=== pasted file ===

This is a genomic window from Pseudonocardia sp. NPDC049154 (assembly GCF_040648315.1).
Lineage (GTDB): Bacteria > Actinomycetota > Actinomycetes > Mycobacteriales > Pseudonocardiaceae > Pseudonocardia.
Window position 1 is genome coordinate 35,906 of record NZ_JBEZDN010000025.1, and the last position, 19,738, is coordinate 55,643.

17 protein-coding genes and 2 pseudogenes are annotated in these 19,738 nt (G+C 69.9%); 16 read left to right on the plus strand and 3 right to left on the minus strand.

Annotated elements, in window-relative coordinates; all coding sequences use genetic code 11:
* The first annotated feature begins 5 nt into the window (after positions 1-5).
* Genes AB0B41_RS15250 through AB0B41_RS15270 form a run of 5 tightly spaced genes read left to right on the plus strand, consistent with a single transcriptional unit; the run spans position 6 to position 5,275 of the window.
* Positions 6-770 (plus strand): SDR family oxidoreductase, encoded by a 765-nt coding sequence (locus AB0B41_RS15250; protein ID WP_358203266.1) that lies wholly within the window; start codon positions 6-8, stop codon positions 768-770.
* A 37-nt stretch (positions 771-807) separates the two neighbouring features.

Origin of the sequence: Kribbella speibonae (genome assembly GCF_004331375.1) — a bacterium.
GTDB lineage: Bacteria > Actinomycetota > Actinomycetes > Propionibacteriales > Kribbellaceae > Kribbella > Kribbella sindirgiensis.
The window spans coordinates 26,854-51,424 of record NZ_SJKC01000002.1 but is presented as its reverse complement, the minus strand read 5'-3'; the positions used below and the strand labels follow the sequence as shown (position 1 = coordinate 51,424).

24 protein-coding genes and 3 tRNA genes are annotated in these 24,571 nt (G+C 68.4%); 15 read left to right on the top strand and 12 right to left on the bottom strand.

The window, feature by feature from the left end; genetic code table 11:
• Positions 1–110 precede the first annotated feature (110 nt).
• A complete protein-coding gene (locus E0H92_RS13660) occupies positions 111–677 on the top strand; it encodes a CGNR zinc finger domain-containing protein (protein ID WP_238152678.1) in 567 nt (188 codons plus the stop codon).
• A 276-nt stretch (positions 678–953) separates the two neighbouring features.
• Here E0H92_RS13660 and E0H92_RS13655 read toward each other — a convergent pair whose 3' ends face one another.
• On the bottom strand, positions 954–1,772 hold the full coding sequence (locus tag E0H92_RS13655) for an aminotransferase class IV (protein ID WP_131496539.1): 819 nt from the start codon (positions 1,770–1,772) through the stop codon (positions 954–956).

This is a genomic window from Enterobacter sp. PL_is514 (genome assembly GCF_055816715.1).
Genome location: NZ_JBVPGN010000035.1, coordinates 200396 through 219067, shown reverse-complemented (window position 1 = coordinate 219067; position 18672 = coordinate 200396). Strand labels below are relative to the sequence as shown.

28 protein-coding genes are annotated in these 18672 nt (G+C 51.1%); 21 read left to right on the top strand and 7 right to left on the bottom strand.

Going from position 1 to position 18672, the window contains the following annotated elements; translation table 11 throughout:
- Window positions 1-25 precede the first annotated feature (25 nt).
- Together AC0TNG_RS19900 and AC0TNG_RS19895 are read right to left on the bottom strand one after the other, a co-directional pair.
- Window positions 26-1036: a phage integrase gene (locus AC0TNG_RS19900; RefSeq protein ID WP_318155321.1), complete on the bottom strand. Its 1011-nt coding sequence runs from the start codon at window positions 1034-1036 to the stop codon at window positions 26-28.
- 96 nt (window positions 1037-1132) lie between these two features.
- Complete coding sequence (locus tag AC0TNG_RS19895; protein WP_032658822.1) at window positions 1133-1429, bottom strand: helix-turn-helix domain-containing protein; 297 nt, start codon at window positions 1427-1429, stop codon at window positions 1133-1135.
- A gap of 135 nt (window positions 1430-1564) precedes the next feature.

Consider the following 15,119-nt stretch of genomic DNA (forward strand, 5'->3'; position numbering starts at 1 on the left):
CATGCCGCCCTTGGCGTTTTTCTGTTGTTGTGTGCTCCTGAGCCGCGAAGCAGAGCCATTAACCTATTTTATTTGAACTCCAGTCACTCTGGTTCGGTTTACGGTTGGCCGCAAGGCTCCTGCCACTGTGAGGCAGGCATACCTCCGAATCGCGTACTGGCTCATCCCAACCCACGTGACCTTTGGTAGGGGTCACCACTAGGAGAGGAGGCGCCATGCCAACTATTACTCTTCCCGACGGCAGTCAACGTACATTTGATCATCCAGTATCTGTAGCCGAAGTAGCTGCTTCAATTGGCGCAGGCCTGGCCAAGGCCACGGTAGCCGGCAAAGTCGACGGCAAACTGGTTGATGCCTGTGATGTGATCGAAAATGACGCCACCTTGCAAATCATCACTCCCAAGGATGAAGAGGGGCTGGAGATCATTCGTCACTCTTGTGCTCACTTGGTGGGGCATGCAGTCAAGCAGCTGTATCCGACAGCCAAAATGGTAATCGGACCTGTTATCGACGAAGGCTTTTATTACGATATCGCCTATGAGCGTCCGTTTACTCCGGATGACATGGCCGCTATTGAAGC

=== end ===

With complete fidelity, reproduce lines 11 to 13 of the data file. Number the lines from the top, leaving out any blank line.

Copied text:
GTDB lineage: Bacteria > Actinomycetota > Actinomycetes > Propionibacteriales > Kribbellaceae > Kribbella > Kribbella sindirgiensis.
The window spans coordinates 26,854-51,424 of record NZ_SJKC01000002.1 but is presented as its reverse complement, the minus strand read 5'-3'; the positions used below and the strand labels follow the sequence as shown (position 1 = coordinate 51,424).

24 protein-coding genes and 3 tRNA genes are annotated in these 24,571 nt (G+C 68.4%); 15 read left to right on the top strand and 12 right to left on the bottom strand.